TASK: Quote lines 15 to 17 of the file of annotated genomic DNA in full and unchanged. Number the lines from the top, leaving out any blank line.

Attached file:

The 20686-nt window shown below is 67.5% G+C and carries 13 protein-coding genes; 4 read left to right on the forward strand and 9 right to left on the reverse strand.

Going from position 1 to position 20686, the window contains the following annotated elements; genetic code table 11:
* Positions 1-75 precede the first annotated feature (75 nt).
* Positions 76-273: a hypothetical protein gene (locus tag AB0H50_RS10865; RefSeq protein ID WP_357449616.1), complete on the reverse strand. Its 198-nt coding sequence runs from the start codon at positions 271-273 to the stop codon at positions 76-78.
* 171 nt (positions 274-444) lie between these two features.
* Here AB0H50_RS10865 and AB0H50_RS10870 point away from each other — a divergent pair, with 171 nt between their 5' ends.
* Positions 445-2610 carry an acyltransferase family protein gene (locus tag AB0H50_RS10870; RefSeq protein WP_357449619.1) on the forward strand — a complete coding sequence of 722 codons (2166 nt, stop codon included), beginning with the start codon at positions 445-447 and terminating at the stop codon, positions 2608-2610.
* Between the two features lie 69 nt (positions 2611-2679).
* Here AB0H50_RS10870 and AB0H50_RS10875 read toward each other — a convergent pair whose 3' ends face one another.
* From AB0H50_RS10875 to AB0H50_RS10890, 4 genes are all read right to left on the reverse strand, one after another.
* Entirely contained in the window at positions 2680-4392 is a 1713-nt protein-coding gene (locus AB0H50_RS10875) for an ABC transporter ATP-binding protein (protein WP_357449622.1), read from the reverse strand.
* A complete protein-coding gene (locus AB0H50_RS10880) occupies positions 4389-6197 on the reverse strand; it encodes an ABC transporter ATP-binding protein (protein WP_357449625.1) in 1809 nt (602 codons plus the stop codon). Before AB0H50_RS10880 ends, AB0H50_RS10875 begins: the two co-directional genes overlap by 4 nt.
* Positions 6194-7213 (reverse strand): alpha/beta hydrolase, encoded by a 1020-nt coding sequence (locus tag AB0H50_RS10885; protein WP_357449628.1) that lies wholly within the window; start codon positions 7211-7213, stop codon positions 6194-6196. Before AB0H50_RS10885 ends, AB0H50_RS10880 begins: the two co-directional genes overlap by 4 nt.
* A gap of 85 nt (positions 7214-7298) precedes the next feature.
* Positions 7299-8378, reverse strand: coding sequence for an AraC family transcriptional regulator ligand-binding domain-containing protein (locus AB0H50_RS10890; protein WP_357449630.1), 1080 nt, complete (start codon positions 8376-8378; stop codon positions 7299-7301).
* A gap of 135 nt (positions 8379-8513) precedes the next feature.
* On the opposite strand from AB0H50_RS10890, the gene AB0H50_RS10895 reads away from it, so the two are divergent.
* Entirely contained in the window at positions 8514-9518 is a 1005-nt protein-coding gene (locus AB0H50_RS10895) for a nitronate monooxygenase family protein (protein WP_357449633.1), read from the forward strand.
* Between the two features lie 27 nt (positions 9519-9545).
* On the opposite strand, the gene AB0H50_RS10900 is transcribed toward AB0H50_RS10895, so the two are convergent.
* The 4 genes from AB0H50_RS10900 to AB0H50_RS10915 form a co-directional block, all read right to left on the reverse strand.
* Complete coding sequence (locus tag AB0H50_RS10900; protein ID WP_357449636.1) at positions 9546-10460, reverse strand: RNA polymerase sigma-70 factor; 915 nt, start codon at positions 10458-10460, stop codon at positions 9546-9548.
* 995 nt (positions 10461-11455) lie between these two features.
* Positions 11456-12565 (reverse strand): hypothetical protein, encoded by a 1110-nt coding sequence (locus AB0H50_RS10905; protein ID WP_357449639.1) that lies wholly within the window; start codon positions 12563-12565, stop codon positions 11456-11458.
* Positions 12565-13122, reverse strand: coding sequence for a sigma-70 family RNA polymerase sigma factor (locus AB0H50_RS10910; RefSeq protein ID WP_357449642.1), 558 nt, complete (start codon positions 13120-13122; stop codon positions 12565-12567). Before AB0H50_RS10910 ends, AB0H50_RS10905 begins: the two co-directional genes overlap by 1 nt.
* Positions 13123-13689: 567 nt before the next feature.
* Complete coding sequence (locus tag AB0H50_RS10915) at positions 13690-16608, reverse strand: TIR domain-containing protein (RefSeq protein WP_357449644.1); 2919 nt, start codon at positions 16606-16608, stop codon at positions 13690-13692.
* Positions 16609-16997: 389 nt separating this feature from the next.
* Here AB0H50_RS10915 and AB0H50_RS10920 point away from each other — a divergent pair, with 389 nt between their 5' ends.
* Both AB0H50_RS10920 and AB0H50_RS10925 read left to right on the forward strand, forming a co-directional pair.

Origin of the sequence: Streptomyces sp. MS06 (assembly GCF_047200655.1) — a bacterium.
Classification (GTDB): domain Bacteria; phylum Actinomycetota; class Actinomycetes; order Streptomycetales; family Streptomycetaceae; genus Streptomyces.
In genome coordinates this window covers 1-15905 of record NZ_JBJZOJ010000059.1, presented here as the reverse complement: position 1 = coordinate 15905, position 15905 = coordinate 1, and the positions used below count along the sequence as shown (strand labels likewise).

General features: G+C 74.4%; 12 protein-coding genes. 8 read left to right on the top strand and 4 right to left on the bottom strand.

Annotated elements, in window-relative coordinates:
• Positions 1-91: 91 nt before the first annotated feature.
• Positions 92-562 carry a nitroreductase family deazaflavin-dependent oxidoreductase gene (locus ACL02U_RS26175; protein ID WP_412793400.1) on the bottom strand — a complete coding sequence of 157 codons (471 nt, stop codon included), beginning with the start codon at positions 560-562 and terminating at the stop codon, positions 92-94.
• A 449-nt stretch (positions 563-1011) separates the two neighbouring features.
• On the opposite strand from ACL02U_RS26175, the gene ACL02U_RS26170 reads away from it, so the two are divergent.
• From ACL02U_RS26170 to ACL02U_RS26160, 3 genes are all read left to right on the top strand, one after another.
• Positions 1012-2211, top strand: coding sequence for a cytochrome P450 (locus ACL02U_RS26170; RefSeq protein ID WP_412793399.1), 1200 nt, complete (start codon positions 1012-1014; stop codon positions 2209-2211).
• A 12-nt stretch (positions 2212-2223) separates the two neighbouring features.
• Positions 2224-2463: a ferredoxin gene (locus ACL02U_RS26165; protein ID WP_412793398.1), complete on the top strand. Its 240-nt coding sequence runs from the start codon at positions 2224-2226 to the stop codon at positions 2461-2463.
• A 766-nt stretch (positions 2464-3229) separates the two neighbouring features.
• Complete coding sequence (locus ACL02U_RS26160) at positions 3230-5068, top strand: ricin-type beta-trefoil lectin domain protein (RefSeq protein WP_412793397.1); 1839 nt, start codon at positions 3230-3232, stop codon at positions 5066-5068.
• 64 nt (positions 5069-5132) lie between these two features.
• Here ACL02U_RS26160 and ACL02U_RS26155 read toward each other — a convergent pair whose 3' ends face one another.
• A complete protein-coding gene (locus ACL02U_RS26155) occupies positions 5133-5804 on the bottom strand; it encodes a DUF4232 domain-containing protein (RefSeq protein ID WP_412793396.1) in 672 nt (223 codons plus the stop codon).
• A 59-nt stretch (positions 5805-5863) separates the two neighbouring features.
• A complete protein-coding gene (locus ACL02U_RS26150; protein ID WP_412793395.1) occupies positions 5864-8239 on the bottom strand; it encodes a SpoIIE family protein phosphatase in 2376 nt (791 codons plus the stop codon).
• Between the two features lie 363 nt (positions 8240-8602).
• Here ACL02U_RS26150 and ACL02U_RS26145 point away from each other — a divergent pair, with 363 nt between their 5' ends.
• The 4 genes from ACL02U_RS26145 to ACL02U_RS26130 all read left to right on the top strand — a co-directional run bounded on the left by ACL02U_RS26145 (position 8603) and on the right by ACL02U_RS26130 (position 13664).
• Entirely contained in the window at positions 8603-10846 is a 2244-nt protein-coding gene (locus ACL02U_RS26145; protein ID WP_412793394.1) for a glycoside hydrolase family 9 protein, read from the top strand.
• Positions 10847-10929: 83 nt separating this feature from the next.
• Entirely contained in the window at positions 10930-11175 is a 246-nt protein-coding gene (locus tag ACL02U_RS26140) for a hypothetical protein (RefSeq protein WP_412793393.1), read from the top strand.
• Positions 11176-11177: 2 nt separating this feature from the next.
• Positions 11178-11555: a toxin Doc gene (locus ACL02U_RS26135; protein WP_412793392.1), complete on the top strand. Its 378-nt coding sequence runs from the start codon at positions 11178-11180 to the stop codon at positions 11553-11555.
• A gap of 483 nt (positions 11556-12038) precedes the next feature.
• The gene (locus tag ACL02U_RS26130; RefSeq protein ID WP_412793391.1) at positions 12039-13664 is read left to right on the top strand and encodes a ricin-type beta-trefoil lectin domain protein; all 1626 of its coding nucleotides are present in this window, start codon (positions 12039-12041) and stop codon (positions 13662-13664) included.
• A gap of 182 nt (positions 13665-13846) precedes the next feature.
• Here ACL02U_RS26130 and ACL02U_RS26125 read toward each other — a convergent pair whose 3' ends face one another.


* Positions 7299-8378, reverse strand: coding sequence for an AraC family transcriptional regulator ligand-binding domain-containing protein (locus AB0H50_RS10890; protein WP_357449630.1), 1080 nt, complete (start codon positions 8376-8378; stop codon positions 7299-7301).
* A gap of 135 nt (positions 8379-8513) precedes the next feature.
* On the opposite strand from AB0H50_RS10890, the gene AB0H50_RS10895 reads away from it, so the two are divergent.